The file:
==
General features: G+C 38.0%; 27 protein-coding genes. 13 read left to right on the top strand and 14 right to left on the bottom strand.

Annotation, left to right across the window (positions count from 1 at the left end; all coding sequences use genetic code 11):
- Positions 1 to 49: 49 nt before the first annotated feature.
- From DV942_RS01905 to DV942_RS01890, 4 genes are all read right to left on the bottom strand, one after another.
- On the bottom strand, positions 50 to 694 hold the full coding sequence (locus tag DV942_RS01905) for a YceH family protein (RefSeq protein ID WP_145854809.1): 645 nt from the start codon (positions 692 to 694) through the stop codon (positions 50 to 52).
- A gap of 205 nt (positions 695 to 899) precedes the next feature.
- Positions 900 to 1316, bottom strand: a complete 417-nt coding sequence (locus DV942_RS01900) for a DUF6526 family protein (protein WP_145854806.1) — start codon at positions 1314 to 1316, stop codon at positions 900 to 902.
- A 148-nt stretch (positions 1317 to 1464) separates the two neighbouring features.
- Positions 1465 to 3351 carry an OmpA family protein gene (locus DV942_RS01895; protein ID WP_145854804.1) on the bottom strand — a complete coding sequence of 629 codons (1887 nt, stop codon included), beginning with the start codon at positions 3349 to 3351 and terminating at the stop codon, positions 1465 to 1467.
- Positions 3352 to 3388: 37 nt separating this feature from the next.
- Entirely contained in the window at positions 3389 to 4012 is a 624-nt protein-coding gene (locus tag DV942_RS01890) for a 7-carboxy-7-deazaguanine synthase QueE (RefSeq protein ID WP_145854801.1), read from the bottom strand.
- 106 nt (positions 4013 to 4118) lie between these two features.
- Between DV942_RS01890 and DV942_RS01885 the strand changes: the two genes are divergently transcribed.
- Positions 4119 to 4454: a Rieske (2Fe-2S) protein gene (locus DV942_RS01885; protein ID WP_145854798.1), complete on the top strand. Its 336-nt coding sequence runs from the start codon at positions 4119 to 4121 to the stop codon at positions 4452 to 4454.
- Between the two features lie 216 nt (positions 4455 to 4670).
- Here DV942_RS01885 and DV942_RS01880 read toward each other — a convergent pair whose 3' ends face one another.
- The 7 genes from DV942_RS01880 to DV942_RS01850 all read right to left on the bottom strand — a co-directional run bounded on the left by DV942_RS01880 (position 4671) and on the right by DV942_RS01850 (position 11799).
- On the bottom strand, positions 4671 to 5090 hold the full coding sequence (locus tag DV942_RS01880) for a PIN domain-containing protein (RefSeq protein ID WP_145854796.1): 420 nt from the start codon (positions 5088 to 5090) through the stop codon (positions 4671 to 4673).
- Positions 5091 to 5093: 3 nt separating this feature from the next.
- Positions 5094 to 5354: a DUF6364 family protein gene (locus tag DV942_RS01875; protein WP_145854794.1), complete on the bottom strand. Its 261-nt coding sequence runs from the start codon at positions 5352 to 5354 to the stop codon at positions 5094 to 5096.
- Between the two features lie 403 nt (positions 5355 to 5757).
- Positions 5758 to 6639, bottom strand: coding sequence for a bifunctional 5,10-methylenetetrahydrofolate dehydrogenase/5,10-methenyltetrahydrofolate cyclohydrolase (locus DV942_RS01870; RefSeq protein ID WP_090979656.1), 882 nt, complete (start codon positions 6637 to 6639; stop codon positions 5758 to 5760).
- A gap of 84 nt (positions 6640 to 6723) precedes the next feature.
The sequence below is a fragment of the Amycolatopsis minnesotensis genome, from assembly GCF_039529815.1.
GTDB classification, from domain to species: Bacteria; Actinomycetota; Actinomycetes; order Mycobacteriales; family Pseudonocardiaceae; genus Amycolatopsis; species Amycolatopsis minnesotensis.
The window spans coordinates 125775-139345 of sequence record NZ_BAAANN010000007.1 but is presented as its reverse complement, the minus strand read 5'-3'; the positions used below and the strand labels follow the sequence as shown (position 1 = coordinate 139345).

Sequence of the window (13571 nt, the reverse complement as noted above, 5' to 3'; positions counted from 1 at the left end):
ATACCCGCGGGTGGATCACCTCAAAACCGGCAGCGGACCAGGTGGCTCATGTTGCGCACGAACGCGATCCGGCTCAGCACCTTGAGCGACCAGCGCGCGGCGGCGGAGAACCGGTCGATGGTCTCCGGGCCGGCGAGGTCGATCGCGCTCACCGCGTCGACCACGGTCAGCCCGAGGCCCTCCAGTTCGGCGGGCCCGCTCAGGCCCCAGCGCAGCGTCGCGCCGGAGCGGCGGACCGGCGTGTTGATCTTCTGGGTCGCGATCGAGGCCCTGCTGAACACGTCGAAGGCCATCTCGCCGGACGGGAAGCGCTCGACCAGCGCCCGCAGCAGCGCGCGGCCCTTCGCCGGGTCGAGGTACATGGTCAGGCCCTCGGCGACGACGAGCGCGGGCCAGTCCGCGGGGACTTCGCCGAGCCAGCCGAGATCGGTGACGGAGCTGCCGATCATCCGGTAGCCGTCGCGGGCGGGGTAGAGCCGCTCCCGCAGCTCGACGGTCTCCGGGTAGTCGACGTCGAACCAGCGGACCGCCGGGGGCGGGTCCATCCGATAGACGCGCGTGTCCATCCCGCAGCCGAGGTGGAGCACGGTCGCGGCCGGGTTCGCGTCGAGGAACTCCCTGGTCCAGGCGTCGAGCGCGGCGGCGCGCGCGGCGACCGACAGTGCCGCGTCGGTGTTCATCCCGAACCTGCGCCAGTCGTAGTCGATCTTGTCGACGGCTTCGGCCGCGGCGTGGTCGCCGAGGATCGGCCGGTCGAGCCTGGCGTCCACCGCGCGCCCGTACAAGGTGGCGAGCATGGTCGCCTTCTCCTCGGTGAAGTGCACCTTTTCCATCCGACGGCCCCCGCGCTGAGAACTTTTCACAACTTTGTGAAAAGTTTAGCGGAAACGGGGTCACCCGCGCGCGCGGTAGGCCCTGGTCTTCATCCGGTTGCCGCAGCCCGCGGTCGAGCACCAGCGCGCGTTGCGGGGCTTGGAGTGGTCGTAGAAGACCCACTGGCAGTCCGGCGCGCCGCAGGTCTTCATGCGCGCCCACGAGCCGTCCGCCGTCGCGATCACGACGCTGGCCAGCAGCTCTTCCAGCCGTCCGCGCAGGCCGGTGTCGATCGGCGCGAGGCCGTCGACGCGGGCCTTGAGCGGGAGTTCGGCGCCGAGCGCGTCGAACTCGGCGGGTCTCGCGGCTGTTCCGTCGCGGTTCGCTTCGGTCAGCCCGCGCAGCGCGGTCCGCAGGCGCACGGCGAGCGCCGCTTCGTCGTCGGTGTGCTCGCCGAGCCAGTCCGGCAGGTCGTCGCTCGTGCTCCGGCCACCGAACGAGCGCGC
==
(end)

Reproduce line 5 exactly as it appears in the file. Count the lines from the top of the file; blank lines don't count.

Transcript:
- On the bottom strand, positions 50 to 694 hold the full coding sequence (locus tag DV942_RS01905) for a YceH family protein (RefSeq protein ID WP_145854809.1): 645 nt from the start codon (positions 692 to 694) through the stop codon (positions 50 to 52).